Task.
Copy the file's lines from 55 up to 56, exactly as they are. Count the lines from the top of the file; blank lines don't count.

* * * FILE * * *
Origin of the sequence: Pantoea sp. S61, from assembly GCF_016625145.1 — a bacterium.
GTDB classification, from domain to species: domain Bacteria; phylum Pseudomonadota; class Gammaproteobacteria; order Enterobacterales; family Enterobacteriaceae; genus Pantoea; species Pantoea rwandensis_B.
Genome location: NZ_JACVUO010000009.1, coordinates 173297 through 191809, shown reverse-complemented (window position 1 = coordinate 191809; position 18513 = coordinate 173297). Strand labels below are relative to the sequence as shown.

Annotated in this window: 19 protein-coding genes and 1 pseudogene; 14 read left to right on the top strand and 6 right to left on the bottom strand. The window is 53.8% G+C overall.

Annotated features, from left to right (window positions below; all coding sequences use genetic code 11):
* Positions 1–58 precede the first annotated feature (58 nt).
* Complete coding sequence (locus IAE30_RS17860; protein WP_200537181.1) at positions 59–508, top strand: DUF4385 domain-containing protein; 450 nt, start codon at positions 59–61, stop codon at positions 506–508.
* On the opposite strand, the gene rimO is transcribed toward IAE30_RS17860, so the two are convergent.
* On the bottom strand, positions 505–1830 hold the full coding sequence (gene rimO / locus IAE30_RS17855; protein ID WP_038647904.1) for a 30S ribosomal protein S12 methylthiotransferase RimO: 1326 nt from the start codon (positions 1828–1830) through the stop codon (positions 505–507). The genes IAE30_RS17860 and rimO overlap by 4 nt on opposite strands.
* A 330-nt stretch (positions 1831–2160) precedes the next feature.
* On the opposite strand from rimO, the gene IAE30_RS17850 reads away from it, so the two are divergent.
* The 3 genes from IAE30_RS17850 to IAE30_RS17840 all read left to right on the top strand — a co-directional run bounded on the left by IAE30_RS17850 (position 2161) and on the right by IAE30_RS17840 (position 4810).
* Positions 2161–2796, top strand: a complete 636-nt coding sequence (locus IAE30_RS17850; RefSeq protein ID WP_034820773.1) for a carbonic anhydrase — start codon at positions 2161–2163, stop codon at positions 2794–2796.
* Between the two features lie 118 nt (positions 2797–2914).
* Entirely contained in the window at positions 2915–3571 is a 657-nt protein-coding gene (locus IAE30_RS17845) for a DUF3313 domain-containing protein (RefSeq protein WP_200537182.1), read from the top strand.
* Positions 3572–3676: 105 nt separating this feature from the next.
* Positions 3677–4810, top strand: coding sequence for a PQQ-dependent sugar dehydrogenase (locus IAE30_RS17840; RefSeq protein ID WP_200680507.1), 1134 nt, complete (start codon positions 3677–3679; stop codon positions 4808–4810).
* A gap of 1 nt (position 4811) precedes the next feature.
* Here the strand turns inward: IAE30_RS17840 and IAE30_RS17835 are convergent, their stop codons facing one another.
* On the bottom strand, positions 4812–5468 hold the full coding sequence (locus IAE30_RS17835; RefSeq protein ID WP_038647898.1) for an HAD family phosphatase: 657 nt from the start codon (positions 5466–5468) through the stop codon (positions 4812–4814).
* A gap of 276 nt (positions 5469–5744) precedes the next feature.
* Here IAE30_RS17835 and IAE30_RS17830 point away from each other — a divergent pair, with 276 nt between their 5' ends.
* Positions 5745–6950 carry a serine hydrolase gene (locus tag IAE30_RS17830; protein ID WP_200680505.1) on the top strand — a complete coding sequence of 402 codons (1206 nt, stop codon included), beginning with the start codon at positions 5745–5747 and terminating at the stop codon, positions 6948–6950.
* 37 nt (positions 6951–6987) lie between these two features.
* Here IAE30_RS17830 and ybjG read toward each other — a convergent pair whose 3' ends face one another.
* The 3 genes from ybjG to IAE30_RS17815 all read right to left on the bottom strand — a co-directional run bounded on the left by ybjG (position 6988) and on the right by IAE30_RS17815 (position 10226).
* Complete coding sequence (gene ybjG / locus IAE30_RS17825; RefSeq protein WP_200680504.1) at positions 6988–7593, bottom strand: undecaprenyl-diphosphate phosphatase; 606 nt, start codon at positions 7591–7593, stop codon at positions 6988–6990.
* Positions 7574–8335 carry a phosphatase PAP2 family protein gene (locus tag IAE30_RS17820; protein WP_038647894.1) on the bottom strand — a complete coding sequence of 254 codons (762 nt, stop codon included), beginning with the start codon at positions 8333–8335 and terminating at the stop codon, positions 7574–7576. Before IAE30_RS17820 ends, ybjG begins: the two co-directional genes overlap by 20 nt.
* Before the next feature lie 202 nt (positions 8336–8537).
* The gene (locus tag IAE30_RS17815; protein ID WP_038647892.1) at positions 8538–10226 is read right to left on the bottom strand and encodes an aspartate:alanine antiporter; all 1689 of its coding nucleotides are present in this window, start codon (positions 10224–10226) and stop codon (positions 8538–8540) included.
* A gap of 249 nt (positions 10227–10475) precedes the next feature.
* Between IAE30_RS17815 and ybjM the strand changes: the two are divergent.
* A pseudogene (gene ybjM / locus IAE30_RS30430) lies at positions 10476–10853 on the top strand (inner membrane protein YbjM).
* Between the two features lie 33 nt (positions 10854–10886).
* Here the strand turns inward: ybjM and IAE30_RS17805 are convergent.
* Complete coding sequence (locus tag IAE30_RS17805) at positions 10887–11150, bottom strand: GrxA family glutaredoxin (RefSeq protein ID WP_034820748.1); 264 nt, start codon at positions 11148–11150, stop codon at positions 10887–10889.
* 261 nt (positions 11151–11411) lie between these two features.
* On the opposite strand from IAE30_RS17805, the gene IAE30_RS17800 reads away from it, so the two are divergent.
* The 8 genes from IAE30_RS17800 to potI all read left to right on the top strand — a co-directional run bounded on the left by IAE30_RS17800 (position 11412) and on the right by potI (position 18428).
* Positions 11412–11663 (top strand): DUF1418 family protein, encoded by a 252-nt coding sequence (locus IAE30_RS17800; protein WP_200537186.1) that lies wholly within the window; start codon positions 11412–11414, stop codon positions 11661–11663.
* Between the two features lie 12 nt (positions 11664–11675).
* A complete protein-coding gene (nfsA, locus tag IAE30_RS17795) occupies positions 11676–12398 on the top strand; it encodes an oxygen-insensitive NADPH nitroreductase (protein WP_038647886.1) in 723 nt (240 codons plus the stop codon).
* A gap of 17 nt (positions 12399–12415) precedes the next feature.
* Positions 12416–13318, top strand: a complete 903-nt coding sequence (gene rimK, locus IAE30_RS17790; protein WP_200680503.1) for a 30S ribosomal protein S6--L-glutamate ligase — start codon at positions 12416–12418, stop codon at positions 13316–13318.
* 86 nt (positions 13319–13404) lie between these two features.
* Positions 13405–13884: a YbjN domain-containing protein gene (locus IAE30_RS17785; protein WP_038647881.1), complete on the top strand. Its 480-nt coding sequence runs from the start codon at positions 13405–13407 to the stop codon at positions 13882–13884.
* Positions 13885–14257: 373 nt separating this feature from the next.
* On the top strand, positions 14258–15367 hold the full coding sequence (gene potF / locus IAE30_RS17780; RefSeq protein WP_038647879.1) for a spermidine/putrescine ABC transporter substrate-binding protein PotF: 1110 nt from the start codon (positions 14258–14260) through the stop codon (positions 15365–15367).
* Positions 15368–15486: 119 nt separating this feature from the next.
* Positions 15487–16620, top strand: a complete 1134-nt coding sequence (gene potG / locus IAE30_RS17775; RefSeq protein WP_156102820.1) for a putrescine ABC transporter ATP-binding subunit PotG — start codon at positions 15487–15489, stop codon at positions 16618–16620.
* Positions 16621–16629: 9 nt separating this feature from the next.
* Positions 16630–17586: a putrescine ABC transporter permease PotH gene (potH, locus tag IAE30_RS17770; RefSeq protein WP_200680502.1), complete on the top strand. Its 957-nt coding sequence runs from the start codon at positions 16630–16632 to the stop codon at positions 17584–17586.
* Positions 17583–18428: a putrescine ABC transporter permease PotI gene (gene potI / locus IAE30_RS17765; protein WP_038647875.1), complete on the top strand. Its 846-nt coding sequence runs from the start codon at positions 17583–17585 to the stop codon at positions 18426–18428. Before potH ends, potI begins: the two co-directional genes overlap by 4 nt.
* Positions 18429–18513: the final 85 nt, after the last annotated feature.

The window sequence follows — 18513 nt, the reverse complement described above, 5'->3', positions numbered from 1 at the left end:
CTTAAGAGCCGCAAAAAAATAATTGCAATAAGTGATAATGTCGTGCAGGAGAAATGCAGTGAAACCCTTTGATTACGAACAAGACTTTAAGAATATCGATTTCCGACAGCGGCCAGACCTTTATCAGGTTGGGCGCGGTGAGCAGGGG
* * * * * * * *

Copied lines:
The window sequence follows — 18513 nt, the reverse complement described above, 5'->3', positions numbered from 1 at the left end:
CTTAAGAGCCGCAAAAAAATAATTGCAATAAGTGATAATGTCGTGCAGGAGAAATGCAGTGAAACCCTTTGATTACGAACAAGACTTTAAGAATATCGATTTCCGACAGCGGCCAGACCTTTATCAGGTTGGGCGCGGTGAGCAGGGG